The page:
As I did more research on American flight 191 this week while here in Chicago, however, I was surprised that a memorial for flight AA 191 was not built until 30 years later! Although I fly American mostly, I must say shame on them for neglecting to memorialize this tragedy for so many years; probably because they were at fault due to cost-saving maintenance measures that were not up to procedures McDonald Douglas had recommended. As a result of the inferior maintenance procedures, (detailed in the Wikipedia link above) the left engine fell off the plane at take-off, causing the plane to crash less than a mile away, killing all 258 passengers, 13 crew, and 2 people on the ground. Again, after researching the crash and memorial, I set out after work to find it; actually it was very close to my Hyatt Hotel. As far as the memorial is concerned, it might have never happened had a six grade class of students at Decatur Classical School made it their class project after learning their assistant principal had lost both parents in the crash. Imagine that – God bless those students for caring enough to honor the passengers and their families, even 30 years later – before these students were even born! They raised the money, and to American’s credit they did contribute money towards the memorial, which can be found off of the corner of Touhey and Lee Avenues, at Lake Park. The low-lying brick memorial is located behind the Lake sign.
The park itself is beautiful, quiet, and serene, yet lies only a short distance from O’Hare airport. There is a nice paved walkway around most of the lake, with a public golf course to the far side of the lake, with a public clubhouse you can get a snack, drink, or rent a paddle boat.
I waked around the site a couple times this week after work, admiring the beauty of the park, and the families, children, people walking their dogs, bicycling, paddle boating, playing volley ball and in general enjoying life.
There is a war memorial honoring Illinois service men and women who served in the many wars over the years, and there are trees, benches, chairs throughout the park where people have chose to honor a loved one with a plaque in their memory.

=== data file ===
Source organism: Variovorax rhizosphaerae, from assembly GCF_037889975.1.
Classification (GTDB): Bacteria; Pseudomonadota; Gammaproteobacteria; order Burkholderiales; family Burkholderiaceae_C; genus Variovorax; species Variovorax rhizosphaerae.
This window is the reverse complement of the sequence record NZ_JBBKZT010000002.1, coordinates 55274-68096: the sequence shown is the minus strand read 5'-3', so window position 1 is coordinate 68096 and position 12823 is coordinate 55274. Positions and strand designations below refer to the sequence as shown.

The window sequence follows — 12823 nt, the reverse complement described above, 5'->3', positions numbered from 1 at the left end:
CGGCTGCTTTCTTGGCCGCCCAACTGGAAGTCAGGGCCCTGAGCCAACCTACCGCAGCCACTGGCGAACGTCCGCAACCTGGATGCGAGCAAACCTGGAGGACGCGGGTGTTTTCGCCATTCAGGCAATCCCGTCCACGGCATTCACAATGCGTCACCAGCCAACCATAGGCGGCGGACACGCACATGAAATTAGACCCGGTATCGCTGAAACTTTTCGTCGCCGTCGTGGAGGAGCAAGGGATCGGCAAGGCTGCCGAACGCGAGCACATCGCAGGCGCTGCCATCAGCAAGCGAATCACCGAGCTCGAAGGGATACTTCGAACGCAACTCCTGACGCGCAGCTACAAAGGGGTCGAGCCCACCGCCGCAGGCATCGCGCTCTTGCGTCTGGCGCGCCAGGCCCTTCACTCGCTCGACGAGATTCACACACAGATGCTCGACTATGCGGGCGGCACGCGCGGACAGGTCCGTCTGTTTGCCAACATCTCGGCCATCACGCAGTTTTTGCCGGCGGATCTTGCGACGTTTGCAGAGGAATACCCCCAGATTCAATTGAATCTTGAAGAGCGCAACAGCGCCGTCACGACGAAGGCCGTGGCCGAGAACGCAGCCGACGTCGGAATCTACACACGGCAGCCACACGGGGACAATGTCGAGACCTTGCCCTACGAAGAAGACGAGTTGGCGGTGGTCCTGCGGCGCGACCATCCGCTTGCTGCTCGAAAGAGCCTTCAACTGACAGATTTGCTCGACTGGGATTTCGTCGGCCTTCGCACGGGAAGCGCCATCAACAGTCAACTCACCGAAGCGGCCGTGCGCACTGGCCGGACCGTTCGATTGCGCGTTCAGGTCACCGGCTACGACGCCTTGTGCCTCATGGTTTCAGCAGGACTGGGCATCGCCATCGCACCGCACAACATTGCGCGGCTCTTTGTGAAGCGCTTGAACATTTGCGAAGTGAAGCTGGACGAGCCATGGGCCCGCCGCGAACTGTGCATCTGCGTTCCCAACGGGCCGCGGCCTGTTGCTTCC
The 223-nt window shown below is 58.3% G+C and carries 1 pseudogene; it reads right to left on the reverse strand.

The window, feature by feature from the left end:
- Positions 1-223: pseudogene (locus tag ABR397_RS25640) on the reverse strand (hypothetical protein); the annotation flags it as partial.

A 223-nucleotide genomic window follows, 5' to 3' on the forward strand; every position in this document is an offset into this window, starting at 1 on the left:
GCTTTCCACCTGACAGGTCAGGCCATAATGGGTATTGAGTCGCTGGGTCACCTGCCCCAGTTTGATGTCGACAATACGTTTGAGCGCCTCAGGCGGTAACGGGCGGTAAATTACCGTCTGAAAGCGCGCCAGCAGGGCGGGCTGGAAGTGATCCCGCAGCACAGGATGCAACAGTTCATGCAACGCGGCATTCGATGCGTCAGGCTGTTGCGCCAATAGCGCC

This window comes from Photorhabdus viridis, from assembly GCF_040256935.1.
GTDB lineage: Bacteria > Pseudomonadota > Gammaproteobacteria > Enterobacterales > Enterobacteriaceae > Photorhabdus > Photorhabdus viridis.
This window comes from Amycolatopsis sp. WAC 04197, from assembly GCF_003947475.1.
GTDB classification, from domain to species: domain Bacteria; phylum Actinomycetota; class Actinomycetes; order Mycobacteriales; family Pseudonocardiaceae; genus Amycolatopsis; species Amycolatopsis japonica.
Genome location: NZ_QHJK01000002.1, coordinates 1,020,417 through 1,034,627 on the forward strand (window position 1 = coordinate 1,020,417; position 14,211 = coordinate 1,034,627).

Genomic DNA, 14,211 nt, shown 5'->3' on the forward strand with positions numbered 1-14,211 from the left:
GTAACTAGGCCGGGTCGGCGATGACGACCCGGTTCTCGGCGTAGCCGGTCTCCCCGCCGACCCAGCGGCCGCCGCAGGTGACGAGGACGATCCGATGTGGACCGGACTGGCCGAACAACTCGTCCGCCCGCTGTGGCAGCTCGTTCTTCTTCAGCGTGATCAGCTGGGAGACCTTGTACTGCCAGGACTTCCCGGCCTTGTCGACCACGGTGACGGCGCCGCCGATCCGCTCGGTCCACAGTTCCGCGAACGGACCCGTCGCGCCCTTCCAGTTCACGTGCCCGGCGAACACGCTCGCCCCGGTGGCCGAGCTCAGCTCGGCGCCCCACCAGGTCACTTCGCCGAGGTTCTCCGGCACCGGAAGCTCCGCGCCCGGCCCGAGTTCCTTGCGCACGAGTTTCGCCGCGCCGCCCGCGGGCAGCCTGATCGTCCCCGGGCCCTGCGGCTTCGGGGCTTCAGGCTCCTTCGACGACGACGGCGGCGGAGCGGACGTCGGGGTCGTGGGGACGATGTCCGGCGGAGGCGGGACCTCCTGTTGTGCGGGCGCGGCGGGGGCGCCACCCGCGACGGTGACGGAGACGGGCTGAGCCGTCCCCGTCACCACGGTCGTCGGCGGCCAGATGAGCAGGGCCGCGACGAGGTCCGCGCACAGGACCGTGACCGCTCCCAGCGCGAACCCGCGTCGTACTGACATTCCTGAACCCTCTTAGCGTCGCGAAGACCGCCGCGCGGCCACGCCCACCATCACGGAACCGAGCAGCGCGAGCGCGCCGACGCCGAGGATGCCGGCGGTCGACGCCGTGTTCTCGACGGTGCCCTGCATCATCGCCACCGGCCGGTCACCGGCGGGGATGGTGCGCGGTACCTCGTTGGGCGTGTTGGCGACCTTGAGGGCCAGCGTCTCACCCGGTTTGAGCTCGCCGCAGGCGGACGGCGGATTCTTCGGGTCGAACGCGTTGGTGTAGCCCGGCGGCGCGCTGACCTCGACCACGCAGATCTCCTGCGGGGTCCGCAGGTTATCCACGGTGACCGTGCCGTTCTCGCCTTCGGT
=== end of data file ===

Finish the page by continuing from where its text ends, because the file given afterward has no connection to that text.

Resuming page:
The park is quite large, and initially I had a hard time finding the memorial. A couple web sites had the wrong location and cross-street marked. The AA 191 Memorial is on the corner of Touhy and Lee Avenues; across the street diagonally from the Extended Stay hotel.
The AA 191 Memorial itself is only about two feet tall, and is made up of bricks forming a low-level wall retaining wall surrounding some beautiful shrubbery, flowers and landscaping. (It is located behind the large Lake Park sign, and just past and on the other side of the Blue Star Memorial Highway sign, away from the street-side, facing the lake.)
Each brick of the AA Memorial contains the name of one of the passengers or crew who died on the flight, as well as the two who perished on the ground. Flight Crew names are located together, and the name of the other passengers are clearly marked in the semi-circular memorial. The memorial is very low-key; something people probably walk by daily and don’t even realize the significance of it. I stopped by the memorial a couple times this week, saying a short prayer for the families, and promised myself once again to always thank God for each and every day. Yes, even among the tragedy and tranquility of the memorial, it’s also a reminder of the life that exudes forth literally among it – silently begging passers by to examine their life and live it to the fullest.
The actual crash site of AA 191 is a couple miles up the road. While you can’t actually see it, nor walk thru the fenced off area, it is near a trailer park and Police canine training center. Fortunately the flight did not crash into the huge complex of refueling tanks which was very close to the impact zone, which would have created an even more enormous explosion, likely wiping out the nearby trailer park of residents.
So as I wrap up the post, I respectfully dedicate it to the souls on AA flight 191 and their families. May God bless you and comfort you, until that time you meet again.